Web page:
Original Articles

Productivity and stability of various Grass‐legume mixtures with different intensities of defoliation and levels of nitrogen fertilisation


Abstract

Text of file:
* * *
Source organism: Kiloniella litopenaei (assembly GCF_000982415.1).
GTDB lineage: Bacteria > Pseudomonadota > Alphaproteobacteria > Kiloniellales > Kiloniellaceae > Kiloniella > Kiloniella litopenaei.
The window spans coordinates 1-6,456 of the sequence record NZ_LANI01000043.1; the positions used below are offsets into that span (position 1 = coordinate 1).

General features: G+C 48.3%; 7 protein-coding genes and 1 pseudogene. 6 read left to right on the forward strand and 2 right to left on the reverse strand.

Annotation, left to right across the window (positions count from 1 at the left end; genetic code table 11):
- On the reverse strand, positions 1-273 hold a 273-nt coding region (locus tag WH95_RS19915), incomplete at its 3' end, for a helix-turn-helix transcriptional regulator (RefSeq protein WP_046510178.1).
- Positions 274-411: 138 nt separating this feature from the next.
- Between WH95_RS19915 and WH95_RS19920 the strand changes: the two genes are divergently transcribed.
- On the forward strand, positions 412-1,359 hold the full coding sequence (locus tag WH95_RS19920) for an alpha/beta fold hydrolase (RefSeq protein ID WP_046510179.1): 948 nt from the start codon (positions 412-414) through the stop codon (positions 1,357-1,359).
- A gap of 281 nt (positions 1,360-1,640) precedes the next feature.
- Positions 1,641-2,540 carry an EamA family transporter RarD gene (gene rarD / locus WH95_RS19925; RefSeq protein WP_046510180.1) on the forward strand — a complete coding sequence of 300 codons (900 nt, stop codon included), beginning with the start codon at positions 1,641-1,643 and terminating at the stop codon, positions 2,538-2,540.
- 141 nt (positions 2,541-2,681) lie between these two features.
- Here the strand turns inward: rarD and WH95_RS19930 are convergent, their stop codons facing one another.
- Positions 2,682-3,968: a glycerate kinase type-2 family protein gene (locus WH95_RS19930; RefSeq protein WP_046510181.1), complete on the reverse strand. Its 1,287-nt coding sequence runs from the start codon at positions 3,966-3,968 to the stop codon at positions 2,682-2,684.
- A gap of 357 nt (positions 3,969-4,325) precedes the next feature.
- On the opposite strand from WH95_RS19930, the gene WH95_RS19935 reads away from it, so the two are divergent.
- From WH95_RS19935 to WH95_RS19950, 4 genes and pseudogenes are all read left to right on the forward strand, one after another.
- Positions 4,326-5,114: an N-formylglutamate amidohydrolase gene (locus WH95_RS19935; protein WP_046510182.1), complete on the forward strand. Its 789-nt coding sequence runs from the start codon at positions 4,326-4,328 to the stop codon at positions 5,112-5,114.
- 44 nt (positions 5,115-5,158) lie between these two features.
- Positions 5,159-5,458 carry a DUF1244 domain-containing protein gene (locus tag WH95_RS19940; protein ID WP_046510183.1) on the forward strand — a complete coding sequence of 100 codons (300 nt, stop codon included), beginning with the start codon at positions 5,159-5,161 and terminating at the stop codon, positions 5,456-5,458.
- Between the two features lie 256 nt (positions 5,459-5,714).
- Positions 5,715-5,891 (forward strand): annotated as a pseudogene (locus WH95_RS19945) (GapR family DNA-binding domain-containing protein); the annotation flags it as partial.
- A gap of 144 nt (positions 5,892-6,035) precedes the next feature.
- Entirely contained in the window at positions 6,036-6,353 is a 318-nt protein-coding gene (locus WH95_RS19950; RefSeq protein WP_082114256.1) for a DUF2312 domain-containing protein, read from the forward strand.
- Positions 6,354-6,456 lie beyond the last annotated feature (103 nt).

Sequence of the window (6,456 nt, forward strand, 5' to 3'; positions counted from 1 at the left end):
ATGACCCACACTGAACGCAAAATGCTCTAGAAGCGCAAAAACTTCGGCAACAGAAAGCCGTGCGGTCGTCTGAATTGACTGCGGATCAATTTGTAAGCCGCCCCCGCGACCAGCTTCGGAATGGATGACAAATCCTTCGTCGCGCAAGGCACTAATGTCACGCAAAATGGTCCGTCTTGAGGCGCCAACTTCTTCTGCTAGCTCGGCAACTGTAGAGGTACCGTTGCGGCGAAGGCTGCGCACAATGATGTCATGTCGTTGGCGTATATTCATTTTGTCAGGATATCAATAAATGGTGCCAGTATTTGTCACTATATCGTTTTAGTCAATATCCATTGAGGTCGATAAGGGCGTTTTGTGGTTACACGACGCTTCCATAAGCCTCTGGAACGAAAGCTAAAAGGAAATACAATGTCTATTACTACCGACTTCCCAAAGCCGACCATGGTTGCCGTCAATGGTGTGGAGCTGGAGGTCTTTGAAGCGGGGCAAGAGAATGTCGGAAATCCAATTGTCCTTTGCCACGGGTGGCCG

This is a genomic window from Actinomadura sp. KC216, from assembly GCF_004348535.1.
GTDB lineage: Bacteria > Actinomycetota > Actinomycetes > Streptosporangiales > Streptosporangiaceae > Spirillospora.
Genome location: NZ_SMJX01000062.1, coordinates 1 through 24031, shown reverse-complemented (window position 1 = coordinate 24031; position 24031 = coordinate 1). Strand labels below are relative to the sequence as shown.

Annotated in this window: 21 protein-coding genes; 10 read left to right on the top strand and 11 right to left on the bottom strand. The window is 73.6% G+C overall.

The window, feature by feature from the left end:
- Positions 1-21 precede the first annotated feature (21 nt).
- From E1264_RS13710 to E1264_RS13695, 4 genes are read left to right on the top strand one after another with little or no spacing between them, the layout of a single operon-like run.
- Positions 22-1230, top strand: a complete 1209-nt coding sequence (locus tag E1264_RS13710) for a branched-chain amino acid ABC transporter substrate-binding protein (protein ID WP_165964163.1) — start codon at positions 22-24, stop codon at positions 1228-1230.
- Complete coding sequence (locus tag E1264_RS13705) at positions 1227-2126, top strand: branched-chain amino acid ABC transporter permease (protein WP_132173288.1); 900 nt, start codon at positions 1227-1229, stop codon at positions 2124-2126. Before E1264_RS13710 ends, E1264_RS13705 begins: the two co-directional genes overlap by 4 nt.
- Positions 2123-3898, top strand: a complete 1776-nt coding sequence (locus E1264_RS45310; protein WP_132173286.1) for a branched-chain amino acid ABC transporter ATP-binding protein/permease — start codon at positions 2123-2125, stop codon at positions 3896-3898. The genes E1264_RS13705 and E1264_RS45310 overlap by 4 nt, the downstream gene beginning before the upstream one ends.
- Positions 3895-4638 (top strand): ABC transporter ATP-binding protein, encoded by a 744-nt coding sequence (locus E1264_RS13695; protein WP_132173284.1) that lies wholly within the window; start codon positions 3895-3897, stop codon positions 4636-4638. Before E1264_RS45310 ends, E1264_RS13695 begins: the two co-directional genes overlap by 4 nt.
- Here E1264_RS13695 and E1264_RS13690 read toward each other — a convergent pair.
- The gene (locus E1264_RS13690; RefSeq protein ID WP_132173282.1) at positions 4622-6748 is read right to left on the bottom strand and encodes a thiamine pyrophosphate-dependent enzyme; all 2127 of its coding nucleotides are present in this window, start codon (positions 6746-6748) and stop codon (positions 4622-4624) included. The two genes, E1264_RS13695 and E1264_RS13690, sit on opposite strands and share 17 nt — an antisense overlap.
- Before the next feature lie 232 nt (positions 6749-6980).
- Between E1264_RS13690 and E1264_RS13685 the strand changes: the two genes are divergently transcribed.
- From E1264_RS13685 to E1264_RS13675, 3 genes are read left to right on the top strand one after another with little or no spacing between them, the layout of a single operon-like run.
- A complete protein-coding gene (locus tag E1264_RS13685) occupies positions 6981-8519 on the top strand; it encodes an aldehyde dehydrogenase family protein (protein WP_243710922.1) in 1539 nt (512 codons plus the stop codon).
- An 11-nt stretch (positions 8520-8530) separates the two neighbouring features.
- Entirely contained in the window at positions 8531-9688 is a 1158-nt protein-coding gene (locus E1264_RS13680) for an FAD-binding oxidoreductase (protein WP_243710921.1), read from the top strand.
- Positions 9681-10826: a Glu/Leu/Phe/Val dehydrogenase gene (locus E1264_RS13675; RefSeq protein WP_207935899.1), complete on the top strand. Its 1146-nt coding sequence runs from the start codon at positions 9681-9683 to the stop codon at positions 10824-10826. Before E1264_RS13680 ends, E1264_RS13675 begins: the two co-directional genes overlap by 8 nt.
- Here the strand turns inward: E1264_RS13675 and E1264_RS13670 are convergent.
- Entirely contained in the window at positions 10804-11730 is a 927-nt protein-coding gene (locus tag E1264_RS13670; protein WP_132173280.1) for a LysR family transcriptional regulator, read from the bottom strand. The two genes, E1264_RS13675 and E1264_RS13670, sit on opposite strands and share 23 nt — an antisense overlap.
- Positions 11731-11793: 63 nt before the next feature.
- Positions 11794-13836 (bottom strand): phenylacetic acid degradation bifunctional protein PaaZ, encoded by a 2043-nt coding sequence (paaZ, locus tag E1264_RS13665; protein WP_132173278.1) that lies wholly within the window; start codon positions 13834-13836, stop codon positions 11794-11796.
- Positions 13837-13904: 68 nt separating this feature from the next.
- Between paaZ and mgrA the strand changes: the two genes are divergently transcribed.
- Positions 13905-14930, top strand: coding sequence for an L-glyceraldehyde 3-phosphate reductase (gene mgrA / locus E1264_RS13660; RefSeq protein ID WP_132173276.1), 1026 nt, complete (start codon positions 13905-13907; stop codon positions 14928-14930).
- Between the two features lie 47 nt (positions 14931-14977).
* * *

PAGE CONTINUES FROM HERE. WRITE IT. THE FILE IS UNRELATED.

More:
Three trials were established at Cedara under dryland conditions to determine the production, persistence and value of Trifolium repens cv. Ladino, Trifolium pratense cv. Kenland red and Desmodium uncinatum cv. Silverleaf. These legumes were row‐planted into Pennisetum clandestinum (kikuyu); Cynodon nlemfuensis (Stargrass) and Cynodon dactylon hybrid (Coastcross II) swards. The kikuyu was grazed while Stargrass and Coastcross II were mown. Results and observations showed that Stargrass was the least aggressive and kikuyu the most aggressive of the grass species. The only legume to survive and show promise as a companion legume was Kenland red clover. Furthermore, under grazing the unpalatability of Kenland, relative to kikuyu, at the late flowering and seed setting stage could prove a useful management tool in maintaining the legume in kikuyu. Silverleaf desmodium was adversely affected by the severe winters and failed to compete with a creeping grass. Ladino clover was not suited to the dry conditions on a hot, northerly slope when grown with a creeping grass.

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